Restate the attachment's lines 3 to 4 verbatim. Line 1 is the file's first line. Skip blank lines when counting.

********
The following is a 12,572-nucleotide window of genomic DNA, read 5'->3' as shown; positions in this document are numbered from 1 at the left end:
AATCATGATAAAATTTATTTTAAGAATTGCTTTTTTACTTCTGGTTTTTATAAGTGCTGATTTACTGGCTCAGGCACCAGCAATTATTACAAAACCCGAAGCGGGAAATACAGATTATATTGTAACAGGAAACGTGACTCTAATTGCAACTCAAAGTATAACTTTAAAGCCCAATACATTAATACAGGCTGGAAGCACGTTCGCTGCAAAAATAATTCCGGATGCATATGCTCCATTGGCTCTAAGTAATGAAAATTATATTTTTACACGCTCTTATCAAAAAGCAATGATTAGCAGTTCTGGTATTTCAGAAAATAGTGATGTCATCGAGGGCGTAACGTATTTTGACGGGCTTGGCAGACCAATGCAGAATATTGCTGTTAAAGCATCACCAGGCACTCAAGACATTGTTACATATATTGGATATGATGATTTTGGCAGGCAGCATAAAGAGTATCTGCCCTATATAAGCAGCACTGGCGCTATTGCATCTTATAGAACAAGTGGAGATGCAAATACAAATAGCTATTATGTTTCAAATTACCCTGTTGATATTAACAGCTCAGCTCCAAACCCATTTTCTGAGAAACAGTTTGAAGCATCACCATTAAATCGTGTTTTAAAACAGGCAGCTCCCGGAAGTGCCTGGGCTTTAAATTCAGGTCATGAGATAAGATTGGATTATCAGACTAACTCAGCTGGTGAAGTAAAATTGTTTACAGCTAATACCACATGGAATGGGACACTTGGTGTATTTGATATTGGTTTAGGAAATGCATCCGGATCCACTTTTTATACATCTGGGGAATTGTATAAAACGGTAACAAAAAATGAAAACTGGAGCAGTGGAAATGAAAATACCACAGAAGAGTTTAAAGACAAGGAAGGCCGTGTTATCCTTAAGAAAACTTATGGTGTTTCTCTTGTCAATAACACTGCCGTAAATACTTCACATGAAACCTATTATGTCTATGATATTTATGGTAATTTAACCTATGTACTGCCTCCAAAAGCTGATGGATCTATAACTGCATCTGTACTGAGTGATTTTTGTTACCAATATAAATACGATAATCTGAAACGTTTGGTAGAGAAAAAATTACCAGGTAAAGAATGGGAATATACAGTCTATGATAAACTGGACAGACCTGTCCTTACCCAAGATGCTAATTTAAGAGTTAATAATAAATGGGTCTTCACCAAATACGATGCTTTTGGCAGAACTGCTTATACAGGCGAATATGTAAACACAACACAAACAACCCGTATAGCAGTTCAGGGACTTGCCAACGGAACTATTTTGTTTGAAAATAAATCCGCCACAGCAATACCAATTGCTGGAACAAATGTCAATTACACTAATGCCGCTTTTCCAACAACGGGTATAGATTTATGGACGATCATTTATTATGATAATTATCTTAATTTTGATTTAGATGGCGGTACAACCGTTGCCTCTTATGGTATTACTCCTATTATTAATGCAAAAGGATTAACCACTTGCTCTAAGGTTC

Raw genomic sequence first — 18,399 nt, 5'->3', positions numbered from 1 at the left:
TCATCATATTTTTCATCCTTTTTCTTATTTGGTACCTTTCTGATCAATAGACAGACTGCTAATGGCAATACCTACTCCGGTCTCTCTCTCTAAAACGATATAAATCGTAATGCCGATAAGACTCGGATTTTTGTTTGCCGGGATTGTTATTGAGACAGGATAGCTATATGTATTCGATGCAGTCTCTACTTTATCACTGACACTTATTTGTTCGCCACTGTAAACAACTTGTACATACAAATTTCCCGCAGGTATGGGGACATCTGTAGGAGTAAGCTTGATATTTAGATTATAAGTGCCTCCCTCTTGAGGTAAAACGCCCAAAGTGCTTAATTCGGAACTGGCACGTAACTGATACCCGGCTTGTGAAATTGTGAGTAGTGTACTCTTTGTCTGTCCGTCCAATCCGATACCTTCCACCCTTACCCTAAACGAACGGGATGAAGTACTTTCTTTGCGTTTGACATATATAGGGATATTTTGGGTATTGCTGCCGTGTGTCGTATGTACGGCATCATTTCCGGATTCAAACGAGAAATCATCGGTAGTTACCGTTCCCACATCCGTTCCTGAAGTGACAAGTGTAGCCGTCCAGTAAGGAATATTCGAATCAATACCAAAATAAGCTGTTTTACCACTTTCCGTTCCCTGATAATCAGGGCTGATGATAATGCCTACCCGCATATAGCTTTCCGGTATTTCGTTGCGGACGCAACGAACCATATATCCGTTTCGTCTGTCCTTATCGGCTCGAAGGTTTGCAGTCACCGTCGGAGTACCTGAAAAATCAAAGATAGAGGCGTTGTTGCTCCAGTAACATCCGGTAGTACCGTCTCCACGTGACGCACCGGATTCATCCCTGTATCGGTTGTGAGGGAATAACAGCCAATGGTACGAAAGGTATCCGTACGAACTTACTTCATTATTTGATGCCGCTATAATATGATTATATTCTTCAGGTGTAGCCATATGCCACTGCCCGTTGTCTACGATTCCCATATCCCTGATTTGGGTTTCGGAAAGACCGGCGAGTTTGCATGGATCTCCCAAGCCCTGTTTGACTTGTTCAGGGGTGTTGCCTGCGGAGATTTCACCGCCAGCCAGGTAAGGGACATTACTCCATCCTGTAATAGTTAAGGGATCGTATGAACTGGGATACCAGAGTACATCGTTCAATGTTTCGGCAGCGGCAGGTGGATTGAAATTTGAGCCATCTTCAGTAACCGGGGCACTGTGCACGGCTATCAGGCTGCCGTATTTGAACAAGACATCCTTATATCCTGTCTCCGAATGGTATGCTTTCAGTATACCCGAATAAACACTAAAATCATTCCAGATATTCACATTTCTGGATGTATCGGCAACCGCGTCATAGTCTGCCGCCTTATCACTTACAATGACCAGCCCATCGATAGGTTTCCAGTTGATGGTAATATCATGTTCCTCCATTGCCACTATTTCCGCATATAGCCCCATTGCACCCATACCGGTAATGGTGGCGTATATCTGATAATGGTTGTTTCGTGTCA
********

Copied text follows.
Raw genomic sequence first — 18,399 nt, 5'->3', positions numbered from 1 at the left:
TCATCATATTTTTCATCCTTTTTCTTATTTGGTACCTTTCTGATCAATAGACAGACTGCTAATGGCAATACCTACTCCGGTCTCTCTCTCTAAAACGATATAAATCGTAATGCCGATAAGACTCGGATTTTTGTTTGCCGGGATTGTTATTGAGACAGGATAGCTATATGTATTCGATGCAGTCTCTACTTTATCACTGACACTTATTTGTTCGCCACTGTAAACAACTTGTACATACAAATTTCCCGCAGGTATGGGGACATCTGTAGGAGTAAGCTTGATATTTAGATTATAAGTGCCTCCCTCTTGAGGTAAAACGCCCAAAGTGCTTAATTCGGAACTGGCACGTAACTGATACCCGGCTTGTGAAATTGTGAGTAGTGTACTCTTTGTCTGTCCGTCCAATCCGATACCTTCCACCCTTACCCTAAACGAACGGGATGAAGTACTTTCTTTGCGTTTGACATATATAGGGATATTTTGGGTATTGCTGCCGTGTGTCGTATGTACGGCATCATTTCCGGATTCAAACGAGAAATCATCGGTAGTTACCGTTCCCACATCCGTTCCTGAAGTGACAAGTGTAGCCGTCCAGTAAGGAATATTCGAATCAATACCAAAATAAGCTGTTTTACCACTTTCCGTTCCCTGATAATCAGGGCTGATGATAATGCCTACCCGCATATAGCTTTCCGGTATTTCGTTGCGGACGCAACGAACCATATATCCGTTTCGTCTGTCCTTATCGGCTCGAAGGTTTGCAGTCACCGTCGGAGTACCTGAAAAATCAAAGATAGAGGCGTTGTTGCTCCAGTAACATCCGGTAGTACCGTCTCCACGTGACGCACCGGATTCATCCCTGTATCGGTTGTGAGGGAATAACAGCCAATGGTACGAAAGGTATCCGTACGAACTTACTTCATTATTTGATGCCGCTATAATATGATTATATTCTTCAGGTGTAGCCATATGCCACTGCCCGTTGTCTACGATTCCCATATCCCTGATTTGGGTTTCGGAAAGACCGGCGAGTTTGCATGGATCTCCCAAGCCCTGTTTGACTTGTTCAGGGGTGTTGCCTGCGGAGATTTCACCGCCAGCCAGGTAAGGGACATTACTCCATCCTGTAATAGTTAAGGGATCGTATGAACTGGGATACCAGAGTACATCGTTCAATGTTTCGGCAGCGGCAGGTGGATTGAAATTTGAGCCATCTTCAGTAACCGGGGCACTGTGCACGGCTATCAGGCTGCCGTATTTGAACAAGACATCCTTATATCCTGTCTCCGAATGGTATGCTTTCAGTATACCCGAATAAACACTAAAATCATTCCAGATATTCACATTTCTGGATGTATCGGCAACCGCGTCATAGTCTGCCGCCTTATCACTTACAATGACCAGCCCATCGATAGGTTTCCAGTTGATGGTAATATCATGTTCCTCCATTGCCACTATTTCCGCATATAGCCCCATTGCACCCATACCGGTAATGGTGGCGTATATCTGATAATGGTTGTTTCGTGTCA